Haiku Promotions Twitter Account?

Hey everyone,

I think it may be a good idea to formulate a promotional, pro-active Twitter account for Haiku. While we have the official account for sharing information ex-Cathedra (if you will), having an account that’s more interactive and personable may help us reach out better and connect more with those who may wish to contribute or be interested in our project.

What are the thoughts of our dev team, particularly the Haiku Inc. guardians? Having a social media presence is a key line of work for any Promotions Team, and not doing it is a little bit of malpractice on our part. But, of course, we would love to make sure everything is OK at the top-end of things, too.

This account could have any kind of role we want, but I think it should be distinct from what we have in the official account right now, with its own voice and personality. The main goal is getting people to contribute — participation is the hallmark of any community, and the bigger the net, the more mindshare we can capture.



Personally I’m fine with this idea. Though I don’t do much on Twitter these days and have never gotten into the official Haiku Twitter account.

Other people may have different opinions. I know @waddlesplash wanted to keep the official account more serious as you note.

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Here’s my small ideas

  1. I think that it would be nice to have more demos on YouTube and odysee.
    Most third-party YouTube videos only show how to install it and some software for it, nice but there’s much more to show.
    Having some videos with small gameplays and showcases of popular software running on haiku with the occasional tip and keyboard shortcut mentioned would be really neat.

Most people don’t understand the advantages of haiku over other operating systems, and they won’t read deeply into them if they are not already interested, which they are not because they are not yet aware of it’s value.
Videos are better at keeping the average person invested in the subject, especially if the videos are designed to be easy to follow.

  1. Other than more videos on YT, I think that it would be good to post random tips on twitter. Many other software accounts do that, not just to make sure that the users know about them but also as an excuse to get people to talk about the software.

  2. It might also be good to post pictures of elaborately decorated desktops on social media, just like they do for Linux and bsd on unixpo**, but for haiku.

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I think @roiredxsoto was trying to do something like this with the “Haikunauts” account. I think having a “less official” community account for these kinds of things is a good idea, sure.

How close to the official Haiku name can we go? Mind if it has Haiku as one word in the name? “Haiku Soapbox” or something?

True… That is the goal of the @haikunauts account and the blog. Just found out that Twitter accounts can have multiple ‘colaborators’… so maybe is time to get more people on? Marketing team?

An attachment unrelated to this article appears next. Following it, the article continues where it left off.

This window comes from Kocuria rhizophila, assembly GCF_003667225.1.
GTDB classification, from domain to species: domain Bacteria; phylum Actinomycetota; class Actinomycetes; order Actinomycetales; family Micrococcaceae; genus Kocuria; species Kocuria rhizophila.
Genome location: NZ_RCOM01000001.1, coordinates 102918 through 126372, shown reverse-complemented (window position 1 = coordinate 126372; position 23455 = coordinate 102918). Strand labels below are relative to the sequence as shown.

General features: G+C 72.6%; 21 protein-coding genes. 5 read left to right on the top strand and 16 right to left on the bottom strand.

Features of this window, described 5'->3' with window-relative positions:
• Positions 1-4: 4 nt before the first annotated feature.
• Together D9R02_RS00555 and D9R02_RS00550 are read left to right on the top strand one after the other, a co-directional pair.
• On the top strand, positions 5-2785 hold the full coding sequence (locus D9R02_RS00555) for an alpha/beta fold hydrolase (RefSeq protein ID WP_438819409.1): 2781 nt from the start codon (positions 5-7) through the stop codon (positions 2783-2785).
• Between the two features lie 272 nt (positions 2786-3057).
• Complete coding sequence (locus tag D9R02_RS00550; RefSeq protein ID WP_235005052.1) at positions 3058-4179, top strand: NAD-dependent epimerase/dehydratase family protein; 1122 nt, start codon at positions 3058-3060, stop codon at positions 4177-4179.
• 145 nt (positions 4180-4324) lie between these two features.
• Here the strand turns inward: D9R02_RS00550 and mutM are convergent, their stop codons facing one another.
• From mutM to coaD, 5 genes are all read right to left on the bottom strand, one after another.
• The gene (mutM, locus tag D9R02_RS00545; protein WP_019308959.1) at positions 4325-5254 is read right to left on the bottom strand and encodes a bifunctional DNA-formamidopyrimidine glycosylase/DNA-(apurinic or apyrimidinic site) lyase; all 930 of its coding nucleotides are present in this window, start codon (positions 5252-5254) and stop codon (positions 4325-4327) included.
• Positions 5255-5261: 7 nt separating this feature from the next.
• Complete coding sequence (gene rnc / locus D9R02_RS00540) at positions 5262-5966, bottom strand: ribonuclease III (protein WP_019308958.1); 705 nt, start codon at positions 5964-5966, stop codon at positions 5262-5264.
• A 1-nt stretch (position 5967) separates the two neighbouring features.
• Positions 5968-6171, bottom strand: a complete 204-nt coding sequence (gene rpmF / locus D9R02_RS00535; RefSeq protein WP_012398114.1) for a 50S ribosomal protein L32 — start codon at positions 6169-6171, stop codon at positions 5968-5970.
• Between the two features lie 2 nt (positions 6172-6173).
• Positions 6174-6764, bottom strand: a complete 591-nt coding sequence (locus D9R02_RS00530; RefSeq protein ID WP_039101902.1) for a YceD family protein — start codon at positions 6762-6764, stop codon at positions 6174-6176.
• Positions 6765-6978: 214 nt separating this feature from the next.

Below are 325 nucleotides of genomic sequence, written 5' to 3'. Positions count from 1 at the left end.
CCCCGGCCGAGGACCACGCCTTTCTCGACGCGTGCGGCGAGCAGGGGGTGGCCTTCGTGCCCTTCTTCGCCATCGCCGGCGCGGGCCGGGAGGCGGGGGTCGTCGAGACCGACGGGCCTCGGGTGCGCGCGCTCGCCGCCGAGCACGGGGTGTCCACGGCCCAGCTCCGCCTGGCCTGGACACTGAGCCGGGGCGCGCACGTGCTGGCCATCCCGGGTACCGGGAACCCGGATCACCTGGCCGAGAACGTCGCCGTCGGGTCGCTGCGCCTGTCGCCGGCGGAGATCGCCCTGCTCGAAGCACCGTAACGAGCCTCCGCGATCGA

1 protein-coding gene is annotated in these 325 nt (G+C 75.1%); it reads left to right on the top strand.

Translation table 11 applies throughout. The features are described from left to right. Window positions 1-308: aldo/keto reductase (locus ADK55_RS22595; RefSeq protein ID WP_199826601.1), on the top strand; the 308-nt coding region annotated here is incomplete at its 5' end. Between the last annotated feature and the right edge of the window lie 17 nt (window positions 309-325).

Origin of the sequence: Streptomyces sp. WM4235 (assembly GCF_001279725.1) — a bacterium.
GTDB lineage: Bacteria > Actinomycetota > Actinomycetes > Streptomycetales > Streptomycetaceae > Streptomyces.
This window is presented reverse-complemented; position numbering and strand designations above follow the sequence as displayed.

I think using the official Haiku account for this would be simpler and better. ReactOS is doing this and it is nice to see updates about various things from them regularly on Twitter.

Why is the marketing team not running the official Haiku account on Twitter? It sounds like the kind of thing I expect a marketing team to do?


Right on spot!

Using the official account is the natural thing to do. I don’t understand why there are reservations about not using it. It doesn’t make sense.


I defer to the leadership team on this. We are happy with whatever they choose.

We appreciate your work here! Maybe we can all have a conversation about expanding your efforts.

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I think the question at hand here is about making a more “personable” account that does more than promote official news and related matters, which is what we have decided the main account should be; essentially, this other account would potentially behave more like modern “brand” marketing accounts tend to on Twitter, instead of the more serious and straightforward tone we have chosen for the main account.

Personally I think the @haikunauts account, or something similar to it, would be a great fit for this; it sounds like @roiredxsoto agrees. Maybe we can mark it as a proper “affiliate” in some way, if that is the path taken.

I don’t agree here, on several levels:

  • The current Twitter account is not even good at tweeting the main news in a timely way. The spanish and turkish accounts do that a lot better, and quite often I end up retweeting these, because the english version isn’t available.
  • No one here said we should have a super agressive account, replying to random people telling them their bugs would not have happened if they had used Haiku, or buying sponsored tweets to advertise us (I saw some sponsored tweets from firefox and it just made me feel bad for people who donated to firefox, that their money eventually landed in twitter hands)
  • Even while remaining “factual”, there is a lot going on in Haiku all the time. It would be nice to see the official account (not my personal one) doing the call for translations for beta3. It would be nice to see some infos about Rudolfc’s intel driver progress or about the Risc-V port. Even new apps and games added to HaikuDepot should get a mention.

In any case, the current account in its current state is useless and I think the marketing team would make a better job. I don’t understand why you want this account to remain under your exclusive control. I’m sorry, but I think you are getting in the way, here.